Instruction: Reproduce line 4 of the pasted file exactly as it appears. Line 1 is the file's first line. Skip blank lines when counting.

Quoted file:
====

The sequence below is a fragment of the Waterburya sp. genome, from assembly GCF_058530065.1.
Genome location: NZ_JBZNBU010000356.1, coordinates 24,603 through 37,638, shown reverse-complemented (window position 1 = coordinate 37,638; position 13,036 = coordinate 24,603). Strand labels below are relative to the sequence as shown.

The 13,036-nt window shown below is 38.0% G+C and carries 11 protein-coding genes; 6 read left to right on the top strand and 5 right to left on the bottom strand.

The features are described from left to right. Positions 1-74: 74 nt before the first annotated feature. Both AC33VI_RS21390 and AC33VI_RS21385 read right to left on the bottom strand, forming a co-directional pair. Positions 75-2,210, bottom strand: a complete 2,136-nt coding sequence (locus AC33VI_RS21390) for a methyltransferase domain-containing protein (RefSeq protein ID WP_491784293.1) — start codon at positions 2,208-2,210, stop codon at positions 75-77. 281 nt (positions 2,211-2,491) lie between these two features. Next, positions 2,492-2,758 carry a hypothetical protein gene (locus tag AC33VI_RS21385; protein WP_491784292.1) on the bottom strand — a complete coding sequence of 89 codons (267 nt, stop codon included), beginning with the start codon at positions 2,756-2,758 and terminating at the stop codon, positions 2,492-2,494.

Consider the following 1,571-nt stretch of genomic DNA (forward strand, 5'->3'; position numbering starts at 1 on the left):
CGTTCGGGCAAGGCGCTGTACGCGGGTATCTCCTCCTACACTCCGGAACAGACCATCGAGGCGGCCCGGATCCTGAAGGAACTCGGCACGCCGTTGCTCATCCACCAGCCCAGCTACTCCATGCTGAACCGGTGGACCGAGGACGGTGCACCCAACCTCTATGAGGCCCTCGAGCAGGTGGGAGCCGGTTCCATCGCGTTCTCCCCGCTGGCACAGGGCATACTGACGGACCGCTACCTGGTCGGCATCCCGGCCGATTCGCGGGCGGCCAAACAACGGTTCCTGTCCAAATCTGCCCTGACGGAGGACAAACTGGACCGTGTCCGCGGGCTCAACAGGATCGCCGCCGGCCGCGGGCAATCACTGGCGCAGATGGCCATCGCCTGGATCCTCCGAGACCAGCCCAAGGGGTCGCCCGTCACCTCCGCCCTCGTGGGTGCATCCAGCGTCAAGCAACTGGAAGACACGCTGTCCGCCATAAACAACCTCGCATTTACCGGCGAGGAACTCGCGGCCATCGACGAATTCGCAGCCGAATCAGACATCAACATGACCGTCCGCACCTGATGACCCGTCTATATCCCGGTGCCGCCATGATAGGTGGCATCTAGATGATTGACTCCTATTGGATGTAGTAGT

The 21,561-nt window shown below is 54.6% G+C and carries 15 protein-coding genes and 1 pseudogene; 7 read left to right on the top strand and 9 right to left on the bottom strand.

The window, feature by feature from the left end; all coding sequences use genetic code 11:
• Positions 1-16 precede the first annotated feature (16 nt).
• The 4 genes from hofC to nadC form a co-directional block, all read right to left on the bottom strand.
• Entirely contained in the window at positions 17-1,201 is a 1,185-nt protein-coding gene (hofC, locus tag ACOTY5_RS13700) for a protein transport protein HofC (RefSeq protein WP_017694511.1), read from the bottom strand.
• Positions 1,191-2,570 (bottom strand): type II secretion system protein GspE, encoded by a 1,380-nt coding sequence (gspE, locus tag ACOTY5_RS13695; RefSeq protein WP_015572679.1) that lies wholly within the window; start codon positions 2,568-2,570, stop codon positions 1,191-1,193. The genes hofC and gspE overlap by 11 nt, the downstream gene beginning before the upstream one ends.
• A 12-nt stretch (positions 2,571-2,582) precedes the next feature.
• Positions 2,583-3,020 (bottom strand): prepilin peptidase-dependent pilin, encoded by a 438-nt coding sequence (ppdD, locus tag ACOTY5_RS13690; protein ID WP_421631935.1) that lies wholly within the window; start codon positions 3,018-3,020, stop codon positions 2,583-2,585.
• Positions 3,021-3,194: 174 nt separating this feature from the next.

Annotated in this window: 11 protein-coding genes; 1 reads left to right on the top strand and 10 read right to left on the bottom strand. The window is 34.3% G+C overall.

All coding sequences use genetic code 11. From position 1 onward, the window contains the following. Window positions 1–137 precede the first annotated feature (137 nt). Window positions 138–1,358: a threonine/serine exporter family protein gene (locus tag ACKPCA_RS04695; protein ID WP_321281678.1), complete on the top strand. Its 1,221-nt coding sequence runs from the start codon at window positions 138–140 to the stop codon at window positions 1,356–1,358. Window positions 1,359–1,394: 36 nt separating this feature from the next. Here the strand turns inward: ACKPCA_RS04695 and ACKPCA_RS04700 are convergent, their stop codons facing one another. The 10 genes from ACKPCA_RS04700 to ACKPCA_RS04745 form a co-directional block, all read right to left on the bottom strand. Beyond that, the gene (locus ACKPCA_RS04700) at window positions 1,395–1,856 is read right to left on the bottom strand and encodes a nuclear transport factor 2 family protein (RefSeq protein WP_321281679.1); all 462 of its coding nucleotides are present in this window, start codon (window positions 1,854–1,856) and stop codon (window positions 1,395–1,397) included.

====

The features are described from left to right. Positions 1-74: 74 nt before the first annotated feature. Both AC33VI_RS21390 and AC33VI_RS21385 read right to left on the bottom strand, forming a co-directional pair. Positions 75-2,210, bottom strand: a complete 2,136-nt coding sequence (locus AC33VI_RS21390) for a methyltransferase domain-containing protein (RefSeq protein ID WP_491784293.1) — start codon at positions 2,208-2,210, stop codon at positions 75-77. 281 nt (positions 2,211-2,491) lie between these two features. Next, positions 2,492-2,758 carry a hypothetical protein gene (locus tag AC33VI_RS21385; protein WP_491784292.1) on the bottom strand — a complete coding sequence of 89 codons (267 nt, stop codon included), beginning with the start codon at positions 2,756-2,758 and terminating at the stop codon, positions 2,492-2,494.